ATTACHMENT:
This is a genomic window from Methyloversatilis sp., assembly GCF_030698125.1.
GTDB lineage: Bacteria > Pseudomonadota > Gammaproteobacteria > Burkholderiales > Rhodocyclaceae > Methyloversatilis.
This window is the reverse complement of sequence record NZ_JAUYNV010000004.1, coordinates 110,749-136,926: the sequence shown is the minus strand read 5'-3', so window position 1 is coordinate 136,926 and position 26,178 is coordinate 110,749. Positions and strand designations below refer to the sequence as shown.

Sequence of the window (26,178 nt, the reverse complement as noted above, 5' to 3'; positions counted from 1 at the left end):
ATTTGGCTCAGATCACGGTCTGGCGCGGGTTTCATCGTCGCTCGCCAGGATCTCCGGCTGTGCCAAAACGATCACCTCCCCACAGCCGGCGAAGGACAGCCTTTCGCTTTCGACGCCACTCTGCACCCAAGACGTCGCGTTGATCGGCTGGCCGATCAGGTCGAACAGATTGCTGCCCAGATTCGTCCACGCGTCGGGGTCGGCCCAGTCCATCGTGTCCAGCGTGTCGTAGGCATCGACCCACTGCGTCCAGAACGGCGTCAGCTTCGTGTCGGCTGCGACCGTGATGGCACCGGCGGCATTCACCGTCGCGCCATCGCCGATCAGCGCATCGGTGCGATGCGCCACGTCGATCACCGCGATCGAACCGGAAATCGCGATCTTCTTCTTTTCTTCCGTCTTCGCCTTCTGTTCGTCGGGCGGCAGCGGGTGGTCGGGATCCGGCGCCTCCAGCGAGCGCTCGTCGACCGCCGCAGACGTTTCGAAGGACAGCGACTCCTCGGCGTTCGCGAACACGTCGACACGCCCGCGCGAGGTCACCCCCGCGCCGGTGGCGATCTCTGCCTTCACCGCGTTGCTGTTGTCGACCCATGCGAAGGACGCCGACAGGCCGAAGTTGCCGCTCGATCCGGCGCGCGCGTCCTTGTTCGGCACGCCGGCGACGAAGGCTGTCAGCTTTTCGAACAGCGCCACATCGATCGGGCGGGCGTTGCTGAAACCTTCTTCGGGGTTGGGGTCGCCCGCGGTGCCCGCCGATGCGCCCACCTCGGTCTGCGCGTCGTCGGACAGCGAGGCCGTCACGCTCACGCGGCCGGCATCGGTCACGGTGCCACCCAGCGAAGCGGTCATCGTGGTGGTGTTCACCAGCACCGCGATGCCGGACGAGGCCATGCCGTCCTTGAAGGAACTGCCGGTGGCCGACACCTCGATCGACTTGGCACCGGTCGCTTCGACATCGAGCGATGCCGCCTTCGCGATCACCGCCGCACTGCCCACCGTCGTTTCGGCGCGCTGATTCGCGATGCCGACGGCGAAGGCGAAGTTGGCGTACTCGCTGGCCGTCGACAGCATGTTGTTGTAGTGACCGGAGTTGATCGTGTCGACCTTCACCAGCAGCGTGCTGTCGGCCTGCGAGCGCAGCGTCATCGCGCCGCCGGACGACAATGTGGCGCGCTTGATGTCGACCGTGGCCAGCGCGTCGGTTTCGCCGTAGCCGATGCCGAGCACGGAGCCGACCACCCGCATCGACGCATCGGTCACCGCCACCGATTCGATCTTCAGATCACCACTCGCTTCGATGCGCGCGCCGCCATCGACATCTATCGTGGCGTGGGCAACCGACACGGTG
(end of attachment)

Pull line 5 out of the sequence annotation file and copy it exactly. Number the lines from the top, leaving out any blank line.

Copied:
ATTTGGCTCAGATCACGGTCTGGCGCGGGTTTCATCGTCGCTCGCCAGGATCTCCGGCTGTGCCAAAACGATCACCTCCCCACAGCCGGCGAAGGACAGCCTTTCGCTTTCGACGCCACTCTGCACCCAAGACGTCGCGTTGATCGGCTGGCCGATCAGGTCGAACAGATTGCTGCCCAGATTCGTCCACGCGTCGGGGTCGGCCCAGTCCATCGTGTCCAGCGTGTCGTAGGCATCGACCCACTGCGTCCAGAACGGCGTCAGCTTCGTGTCGGCTGCGACCGTGATGGCACCGGCGGCATTCACCGTCGCGCCATCGCCGATCAGCGCATCGGTGCGATGCGCCACGTCGATCACCGCGATCGAACCGGAAATCGCGATCTTCTTCTTTTCTTCCGTCTTCGCCTTCTGTTCGTCGGGCGGCAGCGGGTGGTCGGGATCCGGCGCCTCCAGCGAGCGCTCGTCGACCGCCGCAGACGTTTCGAAGGACAGCGACTCCTCGGCGTTCGCGAACACGTCGACACGCCCGCGCGAGGTCACCCCCGCGCCGGTGGCGATCTCTGCCTTCACCGCGTTGCTGTTGTCGACCCATGCGAAGGACGCCGACAGGCCGAAGTTGCCGCTCGATCCGGCGCGCGCGTCCTTGTTCGGCACGCCGGCGACGAAGGCTGTCAGCTTTTCGAACAGCGCCACATCGATCGGGCGGGCGTTGCTGAAACCTTCTTCGGGGTTGGGGTCGCCCGCGGTGCCCGCCGATGCGCCCACCTCGGTCTGCGCGTCGTCGGACAGCGAGGCCGTCACGCTCACGCGGCCGGCATCGGTCACGGTGCCACCCAGCGAAGCGGTCATCGTGGTGGTGTTCACCAGCACCGCGATGCCGGACGAGGCCATGCCGTCCTTGAAGGAACTGCCGGTGGCCGACACCTCGATCGACTTGGCACCGGTCGCTTCGACATCGAGCGATGCCGCCTTCGCGATCACCGCCGCACTGCCCACCGTCGTTTCGGCGCGCTGATTCGCGATGCCGACGGCGAAGGCGAAGTTGGCGTACTCGCTGGCCGTCGACAGCATGTTGTTGTAGTGACCGGAGTTGATCGTGTCGACCTTCACCAGCAGCGTGCTGTCGGCCTGCGAGCGCAGCGTCATCGCGCCGCCGGACGACAATGTGGCGCGCTTGATGTCGACCGTGGCCAGCGCGTCGGTTTCGCCGTAGCCGATGCCGAGCACGGAGCCGACCACCCGCATCGACGCATCGGTCACCGCCACCGATTCGATCTTCAGATCACCACTCGCTTCGATGCGCGCGCCGCCATCGACATCTATCGTGGCGTGGGCAACCGACACGGTG